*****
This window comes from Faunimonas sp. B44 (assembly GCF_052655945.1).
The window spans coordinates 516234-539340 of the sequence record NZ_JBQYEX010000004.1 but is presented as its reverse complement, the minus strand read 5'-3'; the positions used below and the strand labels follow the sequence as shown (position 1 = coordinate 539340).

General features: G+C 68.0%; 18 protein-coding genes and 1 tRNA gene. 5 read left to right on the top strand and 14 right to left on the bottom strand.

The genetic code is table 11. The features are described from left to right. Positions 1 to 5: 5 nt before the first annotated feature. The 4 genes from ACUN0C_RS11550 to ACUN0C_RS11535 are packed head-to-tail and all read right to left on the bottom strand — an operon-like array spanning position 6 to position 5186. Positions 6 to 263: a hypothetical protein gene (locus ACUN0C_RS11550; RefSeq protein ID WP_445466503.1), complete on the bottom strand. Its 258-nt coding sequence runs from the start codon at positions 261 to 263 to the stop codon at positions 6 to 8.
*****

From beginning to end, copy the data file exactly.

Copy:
This window comes from Faunimonas sp. B44 (assembly GCF_052655945.1).
The window spans coordinates 516234-539340 of the sequence record NZ_JBQYEX010000004.1 but is presented as its reverse complement, the minus strand read 5'-3'; the positions used below and the strand labels follow the sequence as shown (position 1 = coordinate 539340).

General features: G+C 68.0%; 18 protein-coding genes and 1 tRNA gene. 5 read left to right on the top strand and 14 right to left on the bottom strand.

The genetic code is table 11. The features are described from left to right. Positions 1 to 5: 5 nt before the first annotated feature. The 4 genes from ACUN0C_RS11550 to ACUN0C_RS11535 are packed head-to-tail and all read right to left on the bottom strand — an operon-like array spanning position 6 to position 5186. Positions 6 to 263: a hypothetical protein gene (locus ACUN0C_RS11550; RefSeq protein ID WP_445466503.1), complete on the bottom strand. Its 258-nt coding sequence runs from the start codon at positions 261 to 263 to the stop codon at positions 6 to 8.